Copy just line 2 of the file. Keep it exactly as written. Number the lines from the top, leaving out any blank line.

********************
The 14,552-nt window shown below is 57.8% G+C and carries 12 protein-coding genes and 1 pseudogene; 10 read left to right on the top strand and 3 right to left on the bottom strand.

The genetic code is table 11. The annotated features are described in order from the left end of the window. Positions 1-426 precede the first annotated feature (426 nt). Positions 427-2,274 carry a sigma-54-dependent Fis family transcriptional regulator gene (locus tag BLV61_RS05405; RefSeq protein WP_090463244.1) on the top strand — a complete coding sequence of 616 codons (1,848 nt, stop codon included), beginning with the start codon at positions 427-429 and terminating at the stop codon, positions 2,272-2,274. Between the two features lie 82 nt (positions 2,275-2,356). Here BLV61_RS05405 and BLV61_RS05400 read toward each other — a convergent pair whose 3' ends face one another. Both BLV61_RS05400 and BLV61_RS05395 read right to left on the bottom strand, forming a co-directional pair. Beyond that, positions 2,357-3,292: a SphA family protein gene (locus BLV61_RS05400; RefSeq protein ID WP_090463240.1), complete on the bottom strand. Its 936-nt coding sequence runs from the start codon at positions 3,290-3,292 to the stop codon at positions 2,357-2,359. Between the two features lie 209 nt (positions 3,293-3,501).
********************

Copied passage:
The genetic code is table 11. The annotated features are described in order from the left end of the window. Positions 1-426 precede the first annotated feature (426 nt). Positions 427-2,274 carry a sigma-54-dependent Fis family transcriptional regulator gene (locus tag BLV61_RS05405; RefSeq protein WP_090463244.1) on the top strand — a complete coding sequence of 616 codons (1,848 nt, stop codon included), beginning with the start codon at positions 427-429 and terminating at the stop codon, positions 2,272-2,274. Between the two features lie 82 nt (positions 2,275-2,356). Here BLV61_RS05405 and BLV61_RS05400 read toward each other — a convergent pair whose 3' ends face one another. Both BLV61_RS05400 and BLV61_RS05395 read right to left on the bottom strand, forming a co-directional pair. Beyond that, positions 2,357-3,292: a SphA family protein gene (locus BLV61_RS05400; RefSeq protein ID WP_090463240.1), complete on the bottom strand. Its 936-nt coding sequence runs from the start codon at positions 3,290-3,292 to the stop codon at positions 2,357-2,359. Between the two features lie 209 nt (positions 3,293-3,501).